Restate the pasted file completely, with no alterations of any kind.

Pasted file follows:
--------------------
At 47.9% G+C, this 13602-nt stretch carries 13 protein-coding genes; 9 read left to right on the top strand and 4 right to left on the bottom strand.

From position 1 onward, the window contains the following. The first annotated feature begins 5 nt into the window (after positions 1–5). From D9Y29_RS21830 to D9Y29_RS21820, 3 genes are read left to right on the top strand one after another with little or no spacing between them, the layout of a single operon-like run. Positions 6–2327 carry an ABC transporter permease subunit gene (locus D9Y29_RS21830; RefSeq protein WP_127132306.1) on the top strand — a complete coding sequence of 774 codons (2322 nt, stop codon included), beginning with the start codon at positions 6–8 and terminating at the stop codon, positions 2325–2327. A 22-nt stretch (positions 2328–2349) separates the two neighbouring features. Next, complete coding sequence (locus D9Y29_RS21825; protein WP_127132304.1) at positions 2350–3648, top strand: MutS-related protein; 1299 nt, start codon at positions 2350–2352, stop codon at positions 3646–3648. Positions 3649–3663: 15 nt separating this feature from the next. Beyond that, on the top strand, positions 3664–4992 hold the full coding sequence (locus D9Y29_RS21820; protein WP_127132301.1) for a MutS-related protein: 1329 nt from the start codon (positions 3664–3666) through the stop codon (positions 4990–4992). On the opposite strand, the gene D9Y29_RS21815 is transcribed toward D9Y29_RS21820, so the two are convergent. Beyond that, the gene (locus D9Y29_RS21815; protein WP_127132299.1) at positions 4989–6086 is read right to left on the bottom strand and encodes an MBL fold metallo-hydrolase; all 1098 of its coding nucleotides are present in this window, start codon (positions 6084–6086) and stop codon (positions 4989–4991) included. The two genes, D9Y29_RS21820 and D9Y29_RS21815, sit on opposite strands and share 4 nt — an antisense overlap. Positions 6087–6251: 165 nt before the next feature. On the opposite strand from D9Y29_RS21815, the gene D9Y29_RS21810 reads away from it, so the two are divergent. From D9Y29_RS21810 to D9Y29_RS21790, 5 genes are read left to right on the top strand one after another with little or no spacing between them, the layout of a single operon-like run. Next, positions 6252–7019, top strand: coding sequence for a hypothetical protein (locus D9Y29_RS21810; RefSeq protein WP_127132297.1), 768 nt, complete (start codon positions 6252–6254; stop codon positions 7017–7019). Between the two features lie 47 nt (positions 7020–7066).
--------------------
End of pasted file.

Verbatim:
At 47.9% G+C, this 13602-nt stretch carries 13 protein-coding genes; 9 read left to right on the top strand and 4 right to left on the bottom strand.

From position 1 onward, the window contains the following. The first annotated feature begins 5 nt into the window (after positions 1–5). From D9Y29_RS21830 to D9Y29_RS21820, 3 genes are read left to right on the top strand one after another with little or no spacing between them, the layout of a single operon-like run. Positions 6–2327 carry an ABC transporter permease subunit gene (locus D9Y29_RS21830; RefSeq protein WP_127132306.1) on the top strand — a complete coding sequence of 774 codons (2322 nt, stop codon included), beginning with the start codon at positions 6–8 and terminating at the stop codon, positions 2325–2327. A 22-nt stretch (positions 2328–2349) separates the two neighbouring features. Next, complete coding sequence (locus D9Y29_RS21825; protein WP_127132304.1) at positions 2350–3648, top strand: MutS-related protein; 1299 nt, start codon at positions 2350–2352, stop codon at positions 3646–3648. Positions 3649–3663: 15 nt separating this feature from the next. Beyond that, on the top strand, positions 3664–4992 hold the full coding sequence (locus D9Y29_RS21820; protein WP_127132301.1) for a MutS-related protein: 1329 nt from the start codon (positions 3664–3666) through the stop codon (positions 4990–4992). On the opposite strand, the gene D9Y29_RS21815 is transcribed toward D9Y29_RS21820, so the two are convergent. Beyond that, the gene (locus D9Y29_RS21815; protein WP_127132299.1) at positions 4989–6086 is read right to left on the bottom strand and encodes an MBL fold metallo-hydrolase; all 1098 of its coding nucleotides are present in this window, start codon (positions 6084–6086) and stop codon (positions 4989–4991) included. The two genes, D9Y29_RS21820 and D9Y29_RS21815, sit on opposite strands and share 4 nt — an antisense overlap. Positions 6087–6251: 165 nt before the next feature. On the opposite strand from D9Y29_RS21815, the gene D9Y29_RS21810 reads away from it, so the two are divergent. From D9Y29_RS21810 to D9Y29_RS21790, 5 genes are read left to right on the top strand one after another with little or no spacing between them, the layout of a single operon-like run. Next, positions 6252–7019, top strand: coding sequence for a hypothetical protein (locus D9Y29_RS21810; RefSeq protein WP_127132297.1), 768 nt, complete (start codon positions 6252–6254; stop codon positions 7017–7019). Between the two features lie 47 nt (positions 7020–7066).